In-studio radio interviews are fun because many studios are cramped and chaotic. The interviewer is often hidden behind microphones and equipment or glass, making eye contact impossible. Assistants and producers are often scurrying about. During one interview the news and weather person was scribbling madly away beside me, tapping an I-Phone, and leaving and returning. It was a challenge to focus. Other studios offer Zen-like calm. Like Forrest Gump’s chocolates, you never know what you’re going to get.
Live radio over the phone is often interesting. I recently attended a good friend’s retirement party in Chatham, Ontario and expected to be back at his house in time for the 8:00 pm interview with a gentleman broadcasting from Montreal to affiliates across Canada. The party ran longer than I had expected. So, at 8:00 I was shivering in my dark, cold car, beside a parking lot dumpster, answering questions about John F. Kennedy and John Diefenbaker, while hoping beyond hope that a police officer or ne’er-do-well would not rap on my frosted window.
Live radio hates dead air. You must talk without time for thought. The funniest live radio question came at the end of a long interview about my biography of R. B. Bennett. The gentleman said, “Now you have read a lot about Canadian prime ministers so tell me, which one would have made the best NHL hockey player and why?” Later, my wife Sue, who is much smarter than me, said that Lester Pearson was a great hockey player or maybe I should have said Jean Chrétien because of the Shawinigan handshake. The best I could muster was, “Sir John A. because in the Gordie Howe tradition he was the best of his era and not above throwing an elbow.”
Television is fun. I once did a live interview for the East Coast CBC from a studio in Toronto. I was made up, wired up, placed on a swivel chair but told not to move, and then instructed to look at the screen six feet before me. I heard the producer count down and the interviewer’s voice through my ear-piece but the screen remained dark. I had expected to see him as he and viewers were seeing me. I know I was thrown for the first question or two wondering if there was a malfunction. I carried on and tried, as always, not to say anything too stupid.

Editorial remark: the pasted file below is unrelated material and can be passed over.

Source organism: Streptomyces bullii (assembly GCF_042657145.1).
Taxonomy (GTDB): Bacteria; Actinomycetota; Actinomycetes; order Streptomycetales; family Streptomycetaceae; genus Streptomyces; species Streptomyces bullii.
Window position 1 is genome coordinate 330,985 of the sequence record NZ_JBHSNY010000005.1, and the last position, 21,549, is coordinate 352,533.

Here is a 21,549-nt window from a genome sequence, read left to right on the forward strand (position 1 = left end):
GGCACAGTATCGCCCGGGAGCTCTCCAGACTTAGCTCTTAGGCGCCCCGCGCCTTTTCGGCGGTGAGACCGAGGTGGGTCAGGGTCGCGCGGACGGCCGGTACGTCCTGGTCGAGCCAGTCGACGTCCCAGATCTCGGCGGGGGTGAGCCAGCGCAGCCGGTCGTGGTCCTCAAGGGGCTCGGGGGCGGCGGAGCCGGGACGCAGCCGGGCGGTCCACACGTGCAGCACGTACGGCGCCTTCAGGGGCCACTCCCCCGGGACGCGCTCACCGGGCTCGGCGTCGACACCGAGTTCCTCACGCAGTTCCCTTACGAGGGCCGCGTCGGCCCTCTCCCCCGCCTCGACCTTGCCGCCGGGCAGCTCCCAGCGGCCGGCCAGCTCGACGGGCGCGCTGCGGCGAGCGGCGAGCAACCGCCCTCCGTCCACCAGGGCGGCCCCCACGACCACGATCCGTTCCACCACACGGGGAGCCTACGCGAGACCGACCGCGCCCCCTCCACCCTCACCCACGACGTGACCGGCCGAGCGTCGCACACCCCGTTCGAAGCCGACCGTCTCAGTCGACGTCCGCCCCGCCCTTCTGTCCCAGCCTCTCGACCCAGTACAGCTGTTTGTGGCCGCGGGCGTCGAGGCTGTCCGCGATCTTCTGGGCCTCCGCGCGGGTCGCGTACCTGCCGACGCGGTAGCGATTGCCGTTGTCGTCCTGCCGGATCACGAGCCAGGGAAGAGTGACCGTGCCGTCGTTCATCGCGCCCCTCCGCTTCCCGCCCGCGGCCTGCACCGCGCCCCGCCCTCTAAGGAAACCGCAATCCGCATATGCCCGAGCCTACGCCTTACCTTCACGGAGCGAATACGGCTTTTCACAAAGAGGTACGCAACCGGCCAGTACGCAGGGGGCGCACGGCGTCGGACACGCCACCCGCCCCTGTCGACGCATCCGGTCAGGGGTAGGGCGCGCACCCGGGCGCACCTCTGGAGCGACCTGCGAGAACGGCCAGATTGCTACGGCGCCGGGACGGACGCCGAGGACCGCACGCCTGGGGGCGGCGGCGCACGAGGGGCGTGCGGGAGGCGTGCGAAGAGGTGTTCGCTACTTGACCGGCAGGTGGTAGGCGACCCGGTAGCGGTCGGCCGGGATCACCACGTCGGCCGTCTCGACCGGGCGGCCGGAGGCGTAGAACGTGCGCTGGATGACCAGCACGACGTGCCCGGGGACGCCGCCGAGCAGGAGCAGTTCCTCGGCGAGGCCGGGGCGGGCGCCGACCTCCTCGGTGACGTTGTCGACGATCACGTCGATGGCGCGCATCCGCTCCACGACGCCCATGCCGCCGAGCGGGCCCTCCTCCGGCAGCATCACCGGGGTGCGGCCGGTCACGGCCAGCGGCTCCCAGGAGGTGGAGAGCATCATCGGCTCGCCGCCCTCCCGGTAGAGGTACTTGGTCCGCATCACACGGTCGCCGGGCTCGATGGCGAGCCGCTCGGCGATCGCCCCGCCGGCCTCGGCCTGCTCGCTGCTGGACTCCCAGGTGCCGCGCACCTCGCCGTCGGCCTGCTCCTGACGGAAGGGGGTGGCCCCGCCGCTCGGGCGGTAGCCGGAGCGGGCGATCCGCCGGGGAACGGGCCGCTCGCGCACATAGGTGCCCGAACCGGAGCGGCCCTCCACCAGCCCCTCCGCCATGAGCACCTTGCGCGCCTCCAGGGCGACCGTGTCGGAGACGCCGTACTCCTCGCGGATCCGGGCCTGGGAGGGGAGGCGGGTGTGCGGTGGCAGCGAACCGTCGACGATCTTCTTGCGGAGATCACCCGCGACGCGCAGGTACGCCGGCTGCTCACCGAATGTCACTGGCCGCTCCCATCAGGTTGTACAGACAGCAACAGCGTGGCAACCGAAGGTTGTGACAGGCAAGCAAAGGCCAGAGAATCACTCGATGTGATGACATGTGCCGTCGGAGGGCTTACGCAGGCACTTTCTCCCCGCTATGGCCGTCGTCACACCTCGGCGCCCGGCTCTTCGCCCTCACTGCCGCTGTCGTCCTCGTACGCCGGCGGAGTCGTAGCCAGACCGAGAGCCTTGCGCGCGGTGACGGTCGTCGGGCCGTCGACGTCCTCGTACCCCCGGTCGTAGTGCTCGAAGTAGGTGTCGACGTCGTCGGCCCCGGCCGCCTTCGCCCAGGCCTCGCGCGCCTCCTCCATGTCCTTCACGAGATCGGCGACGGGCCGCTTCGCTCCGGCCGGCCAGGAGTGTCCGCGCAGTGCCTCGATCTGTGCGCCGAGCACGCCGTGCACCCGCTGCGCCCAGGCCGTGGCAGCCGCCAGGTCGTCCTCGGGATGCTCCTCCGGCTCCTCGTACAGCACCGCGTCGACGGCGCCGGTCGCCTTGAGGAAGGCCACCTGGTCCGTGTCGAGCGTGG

One of the best in the business is TVO’s Steve Paikin. He has interviewed me three times and in each instance he has carefully read the book and prepared questions but then the interview becomes a conversation. For those interested, here is my most recent interview with Steve Paikin so you can see how very good he is.
And then there was the cleavage. It was an interview for my Bennett biography. For some reason, it was decided that the taped radio interview would be done outside. The interviewer was an attractive woman about eight inches shorter than me clad in a red, low-cut top. I had begun to respond to her first question when the sound person stopped us and said that because of the height difference she would lower the wind-socked microphone and I would need to look down and keep looking down throughout the interview. “OK,” I whispered, realizing straight away that I was being asked to break the cardinal rule and look where a man should never look. Never. A cleavage is like the sun, I’ve been warned, more than a glance can hurt you. Yet, for fifteen long minutes, I was Icarus.